Problem #2: Staking to a pool generates a tax event
When you delegate your SOL to a stake pool, you receive its liquidity token, e.g., at JPool you would receive $JSOL which can be used in various DeFi instruments to earn additional yield. This is the core of the liquid staking concept; if you are interested in more details, please refer to our Medium articlе.
However, this means that when you delegate to a stake pool, you technically purchase stake pool tokens, such as JSOL or scnSOL, for your SOL. In the eyes of a fiscal authority, you’ve just sold your SOL, which generates a so-called tax event: the difference between purchase and sale price is recorded, and taxes are calculated based on your profit.
This does not happen when you delegate directly to a validator, since you’re not trading your tokens but keeping them, even though they are locked. That’s why if someone has a lot of $SOL to stake, “traditional” direct staking has a serious advantage over liquid staking to a pool.
There is currently only one solution that I am aware of: a pool manager manages the whale’s stake without issuing liquidity tokens. This has the obvious downside of being unable to participate in any DeFi, however all other advantages of staking through a pool are there, both for the delegator and for the blockchain. The SOL are distributed between validators to maximize decentralization and strengthen the blockchain while ensuring high, stable APY for the client.
Problem #3: Delayed unstake “reward stealing” attack
Whenever you stake your SOL directly to a validator, the old-fashioned way, it only activates at the end of the current epoch, causing you to lose this epoch’s rewards. Does not matter if you staked 5 minutes after epoch #100 began or 5 minutes before it ended, your rewards will only be accrued for epoch #101.
It turns out, there is a workaround — or rather an exploit — that can be used to receive full rewards for the current epoch.
Stake pools offer the delayed unstake option which returns the users’ SOL in exchange for their liquid tokens, in the form of a staking account, activated and producing rewards. As it is a “slower” option (compared to instant unstake where you immediately receive non-staked SOL), pools normally don’t charge any fees for using delayed unstake.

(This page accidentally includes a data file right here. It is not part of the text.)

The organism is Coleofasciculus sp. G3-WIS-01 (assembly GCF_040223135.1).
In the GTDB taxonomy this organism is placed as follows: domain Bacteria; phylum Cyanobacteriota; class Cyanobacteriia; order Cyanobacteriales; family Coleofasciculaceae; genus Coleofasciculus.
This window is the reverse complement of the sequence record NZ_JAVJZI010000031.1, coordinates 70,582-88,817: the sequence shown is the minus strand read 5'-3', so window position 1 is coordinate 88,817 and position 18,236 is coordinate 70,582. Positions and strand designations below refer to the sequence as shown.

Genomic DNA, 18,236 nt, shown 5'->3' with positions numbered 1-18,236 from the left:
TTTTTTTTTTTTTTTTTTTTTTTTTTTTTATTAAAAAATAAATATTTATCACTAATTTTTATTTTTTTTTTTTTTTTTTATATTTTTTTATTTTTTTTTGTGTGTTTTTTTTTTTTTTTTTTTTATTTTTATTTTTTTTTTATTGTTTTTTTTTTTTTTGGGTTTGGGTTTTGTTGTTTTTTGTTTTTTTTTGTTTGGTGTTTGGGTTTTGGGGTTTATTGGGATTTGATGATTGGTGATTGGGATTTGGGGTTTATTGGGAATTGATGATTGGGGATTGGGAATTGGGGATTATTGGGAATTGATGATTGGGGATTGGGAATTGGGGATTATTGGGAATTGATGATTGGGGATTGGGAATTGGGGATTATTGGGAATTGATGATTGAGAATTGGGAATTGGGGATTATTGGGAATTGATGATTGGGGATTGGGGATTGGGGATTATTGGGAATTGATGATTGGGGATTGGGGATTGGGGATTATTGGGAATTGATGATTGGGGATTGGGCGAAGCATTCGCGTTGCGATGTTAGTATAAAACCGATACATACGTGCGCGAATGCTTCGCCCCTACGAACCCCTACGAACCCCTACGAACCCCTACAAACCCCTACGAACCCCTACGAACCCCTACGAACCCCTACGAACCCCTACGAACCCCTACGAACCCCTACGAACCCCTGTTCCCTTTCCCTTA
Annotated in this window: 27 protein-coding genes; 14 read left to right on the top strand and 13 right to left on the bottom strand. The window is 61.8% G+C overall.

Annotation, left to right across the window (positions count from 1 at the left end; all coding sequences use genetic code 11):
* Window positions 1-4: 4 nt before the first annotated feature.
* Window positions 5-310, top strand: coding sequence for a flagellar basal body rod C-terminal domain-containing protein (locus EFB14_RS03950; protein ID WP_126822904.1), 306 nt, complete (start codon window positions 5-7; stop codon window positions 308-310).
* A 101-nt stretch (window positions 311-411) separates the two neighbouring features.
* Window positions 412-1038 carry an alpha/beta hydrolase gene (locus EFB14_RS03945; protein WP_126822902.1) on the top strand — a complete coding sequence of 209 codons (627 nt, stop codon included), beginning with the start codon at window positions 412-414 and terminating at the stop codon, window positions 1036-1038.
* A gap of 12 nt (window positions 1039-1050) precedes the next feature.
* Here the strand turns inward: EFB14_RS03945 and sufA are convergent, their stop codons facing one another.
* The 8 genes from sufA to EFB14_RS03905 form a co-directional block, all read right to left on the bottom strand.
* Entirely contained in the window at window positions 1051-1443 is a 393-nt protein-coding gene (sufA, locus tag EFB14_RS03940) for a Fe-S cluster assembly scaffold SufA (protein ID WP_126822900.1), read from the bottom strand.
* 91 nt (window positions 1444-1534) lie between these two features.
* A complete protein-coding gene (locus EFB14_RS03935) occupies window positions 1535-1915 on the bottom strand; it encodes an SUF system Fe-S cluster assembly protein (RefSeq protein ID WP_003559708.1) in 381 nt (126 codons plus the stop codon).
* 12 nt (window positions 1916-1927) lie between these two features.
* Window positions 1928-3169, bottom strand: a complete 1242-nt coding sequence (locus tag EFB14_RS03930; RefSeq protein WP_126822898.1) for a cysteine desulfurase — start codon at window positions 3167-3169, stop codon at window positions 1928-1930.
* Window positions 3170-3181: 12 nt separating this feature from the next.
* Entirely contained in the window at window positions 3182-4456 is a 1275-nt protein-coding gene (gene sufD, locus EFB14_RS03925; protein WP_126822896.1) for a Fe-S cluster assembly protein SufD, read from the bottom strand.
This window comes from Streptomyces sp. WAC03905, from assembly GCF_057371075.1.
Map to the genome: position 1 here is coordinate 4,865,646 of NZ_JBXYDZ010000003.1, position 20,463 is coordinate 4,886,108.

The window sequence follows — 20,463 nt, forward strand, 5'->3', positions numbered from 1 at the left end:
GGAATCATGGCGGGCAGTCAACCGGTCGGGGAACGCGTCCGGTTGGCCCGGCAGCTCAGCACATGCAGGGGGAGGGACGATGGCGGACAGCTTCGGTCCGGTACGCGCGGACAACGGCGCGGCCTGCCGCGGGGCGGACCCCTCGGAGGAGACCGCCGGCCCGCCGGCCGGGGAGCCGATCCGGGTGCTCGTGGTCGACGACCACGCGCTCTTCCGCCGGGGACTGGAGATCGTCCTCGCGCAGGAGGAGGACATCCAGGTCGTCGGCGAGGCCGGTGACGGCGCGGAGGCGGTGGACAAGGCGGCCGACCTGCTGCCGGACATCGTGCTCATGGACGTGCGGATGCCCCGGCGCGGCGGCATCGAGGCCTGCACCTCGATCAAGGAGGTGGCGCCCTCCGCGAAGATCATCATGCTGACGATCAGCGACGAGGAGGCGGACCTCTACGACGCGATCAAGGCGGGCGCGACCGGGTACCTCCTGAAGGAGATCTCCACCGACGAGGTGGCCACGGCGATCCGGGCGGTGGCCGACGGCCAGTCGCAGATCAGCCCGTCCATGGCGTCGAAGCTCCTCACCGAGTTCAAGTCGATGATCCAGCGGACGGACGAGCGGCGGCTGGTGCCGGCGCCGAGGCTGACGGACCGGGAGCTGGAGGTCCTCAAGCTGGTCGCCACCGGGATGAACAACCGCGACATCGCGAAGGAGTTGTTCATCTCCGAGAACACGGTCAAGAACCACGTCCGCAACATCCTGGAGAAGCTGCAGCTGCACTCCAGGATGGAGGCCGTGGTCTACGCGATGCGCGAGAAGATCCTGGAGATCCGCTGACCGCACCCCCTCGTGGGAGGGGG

A user can do this 30 seconds before the epoch ends and receive full rewards for that epoch, while their unstaked SOL are now in the pool, staked and in the process of being activated, i.e. not generating rewards.
Effectively, the user steals an epoch’s worth of rewards from the pool’s delegators.
The solution we came up with is pretty straightforward:
Step 1. The stake pool needs to introduce a fee for delayed unstake, equal to the rewards for one epoch. By doing so, they will make this attack economically unjustified: you lose as much as you earn.
Step 2. The pool must also burn these fees by destroying the pool tokens produced by the operation. This way, the additional SOL are effectively split between all pool token holders and they are reimbursed for the exact amount of epoch rewards lost.
At JPool, we will introduce the delayed unstake fee in the next epoch, and mark all fees collected this way for subsequent burning; the actual burn functionality will take some more time to develop, but as soon as it goes live, all delayed unstake fees will be burned retroactively to benefit JSOL holders.
Stake pools are obviously not perfect, there is still a lot of work to do, both on the blockchain side and in the individual pools. However, it has by now become obvious that the stake pools are here to stay. They are essential not only for Solana, but for pretty much any Proof-of-Stake project, fostering decentralization and strengthening the blockchains.
And so far, there has not been a single pool-related issue that Solana would not be able to overcome.